Detroit Icons ‘The Spinners’ Give Vintage Outfits to the Motown Museum

The R&B group donated performance outfits and shoes to the museum ahead of their induction into the Rock and Roll Hall of Fame.
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Spinners past and present pose in front of the Hitsville U.S.A. building. (Left to right: Marvin Taylor, G.C. Cameron, Ronnie Moss, Henry Fambrough, Jessie Peck). // Photograph by Kaitlyn Hopkins

R&B legends The Spinners appeared at the Motown Museum last Friday to place 375 of their flamboyantly decorated performance outfits, along with more than 200 pairs of shoes, in the archive.

It’s not their only museum stop this year — this November, the group will be inducted into the Rock and Roll Hall of Fame after three prior nominations.

Founding member Henry Fambrough and former member G.C. Cameron signed over the jackets while current Spinners Ronnie Moss, Jessie Peck, and Marvin Taylor looked on.

“We are swimming in a pool of joy and happiness and dreams that have come true for all of us,” said Peck, a Spinner since 2009. “It’s because of these gentlemen; it’s because of the trail that they blazed for themselves, for Black music, for us and the people who continue and go on and live on past them.”

Fambrough is the last surviving original member, and remained active until he retired earlier this year. Cameron went solo after The Spinners left Motown for a deal with Atlantic in 1971; he sang lead on the Spinner’s 1970 breakout hit “It’s a Shame.” The hit single was produced and co-written by Stevie Wonder, who turned 20 the year it came out.

“He was the only producer that had everything together,” said Fambrough. “Some of the young producers, they tend to produce as they go along. With Stevie—bam bam bam bam—and he finished. Genius.”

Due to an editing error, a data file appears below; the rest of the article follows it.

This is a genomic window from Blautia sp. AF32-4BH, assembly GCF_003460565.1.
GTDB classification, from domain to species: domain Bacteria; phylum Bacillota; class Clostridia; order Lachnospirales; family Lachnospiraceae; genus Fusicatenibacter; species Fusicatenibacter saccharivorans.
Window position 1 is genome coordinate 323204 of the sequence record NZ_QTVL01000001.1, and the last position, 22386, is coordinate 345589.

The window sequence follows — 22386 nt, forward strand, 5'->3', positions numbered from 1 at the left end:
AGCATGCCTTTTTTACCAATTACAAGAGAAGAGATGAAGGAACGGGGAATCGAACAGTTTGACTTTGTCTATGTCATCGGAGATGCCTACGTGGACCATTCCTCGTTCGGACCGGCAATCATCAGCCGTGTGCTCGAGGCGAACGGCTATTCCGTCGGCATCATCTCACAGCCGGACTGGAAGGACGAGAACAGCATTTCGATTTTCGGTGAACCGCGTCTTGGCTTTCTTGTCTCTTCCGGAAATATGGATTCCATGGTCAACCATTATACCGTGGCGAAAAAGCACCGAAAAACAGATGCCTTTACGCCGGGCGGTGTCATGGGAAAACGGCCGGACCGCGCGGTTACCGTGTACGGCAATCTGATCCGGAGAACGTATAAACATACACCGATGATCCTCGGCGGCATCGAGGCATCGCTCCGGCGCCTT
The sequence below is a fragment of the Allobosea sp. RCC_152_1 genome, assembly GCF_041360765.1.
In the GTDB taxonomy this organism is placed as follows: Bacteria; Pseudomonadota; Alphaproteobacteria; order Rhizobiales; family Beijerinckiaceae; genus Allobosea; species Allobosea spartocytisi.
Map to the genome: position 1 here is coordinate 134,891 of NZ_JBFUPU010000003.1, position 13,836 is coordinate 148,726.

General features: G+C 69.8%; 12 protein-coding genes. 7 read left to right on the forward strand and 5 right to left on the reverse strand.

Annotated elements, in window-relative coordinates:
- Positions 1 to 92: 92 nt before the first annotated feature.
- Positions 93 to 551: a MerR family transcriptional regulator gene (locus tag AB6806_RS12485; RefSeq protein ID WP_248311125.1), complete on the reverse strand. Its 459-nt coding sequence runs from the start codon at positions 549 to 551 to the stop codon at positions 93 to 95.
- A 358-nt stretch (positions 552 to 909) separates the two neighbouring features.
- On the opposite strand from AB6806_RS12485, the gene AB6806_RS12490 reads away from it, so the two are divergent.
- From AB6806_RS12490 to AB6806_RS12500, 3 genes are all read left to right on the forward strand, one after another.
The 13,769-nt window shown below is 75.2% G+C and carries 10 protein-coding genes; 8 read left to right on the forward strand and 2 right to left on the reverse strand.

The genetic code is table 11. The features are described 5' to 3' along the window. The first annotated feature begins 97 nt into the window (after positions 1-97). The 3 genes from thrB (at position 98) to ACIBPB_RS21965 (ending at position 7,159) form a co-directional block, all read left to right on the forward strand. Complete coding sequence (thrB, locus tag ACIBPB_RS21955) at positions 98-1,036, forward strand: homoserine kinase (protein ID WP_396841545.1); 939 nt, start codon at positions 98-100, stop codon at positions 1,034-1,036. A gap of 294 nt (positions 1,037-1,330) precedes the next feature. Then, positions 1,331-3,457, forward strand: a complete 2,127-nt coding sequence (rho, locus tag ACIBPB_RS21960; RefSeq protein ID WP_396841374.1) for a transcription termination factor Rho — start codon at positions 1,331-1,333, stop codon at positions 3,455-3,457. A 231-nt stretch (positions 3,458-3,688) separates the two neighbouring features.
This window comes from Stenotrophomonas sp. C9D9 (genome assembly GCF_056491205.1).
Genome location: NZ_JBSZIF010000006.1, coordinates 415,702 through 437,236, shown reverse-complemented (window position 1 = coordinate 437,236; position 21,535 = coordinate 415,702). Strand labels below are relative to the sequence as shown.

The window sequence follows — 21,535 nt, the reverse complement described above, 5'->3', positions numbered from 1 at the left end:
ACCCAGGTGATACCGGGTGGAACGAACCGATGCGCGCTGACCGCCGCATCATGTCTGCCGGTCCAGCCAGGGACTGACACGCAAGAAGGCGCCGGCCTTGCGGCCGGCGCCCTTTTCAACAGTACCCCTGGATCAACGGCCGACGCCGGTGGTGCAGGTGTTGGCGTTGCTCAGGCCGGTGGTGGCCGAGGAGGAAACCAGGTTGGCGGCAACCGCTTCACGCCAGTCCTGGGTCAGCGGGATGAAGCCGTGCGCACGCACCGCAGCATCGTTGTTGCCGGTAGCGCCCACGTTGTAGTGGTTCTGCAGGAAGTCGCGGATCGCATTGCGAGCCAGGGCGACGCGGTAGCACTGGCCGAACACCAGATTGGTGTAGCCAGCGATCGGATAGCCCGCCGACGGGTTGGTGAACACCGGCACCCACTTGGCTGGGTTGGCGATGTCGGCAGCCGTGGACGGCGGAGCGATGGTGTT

After their split from Motown, The Spinners would become associated with the lavish, often orchestral “Philadelphia sound” of the 70s, working with producer Thom Bell on tracks like “The Rubberband Man,” “I’ll Be Around,” “Could It Be I’m Falling in Love,” and Dionne Warwick collaboration “Then Came You.”

Founded in Ferndale, the group formed in 1954. The initial lineup was Fambrough and his high school friends Billy Henderson, Robert “Bobby” Smith, Edward “Chico” Edwards, and Pervis Jackson, according to Fambrough. At first, they were known as the Domingoes.

“I don’t care where we went—they messed up our name,” said Fambrough, recalling an incident where someone mistakenly introduced them as the “Junior Dominos.” Smith, a car hobbyist, would eventually propose “Spinners” in reference to spinner hubcaps on a Cadillac. And the rest is history.

On Nov. 3, 2023, at the 38th annual Rock and Roll Hall of Fame ceremony in Brooklyn, Fambrough will be inducted in the performer category, along with posthumous Spinners inductees Philippé Wynne, Jackson, Henderson, and Smith.

Read more about The Spinners’ induction into the Rock and Roll Hall of Fame at rockhall.com, and find more information about the Motown Museum at motownmuseum.org.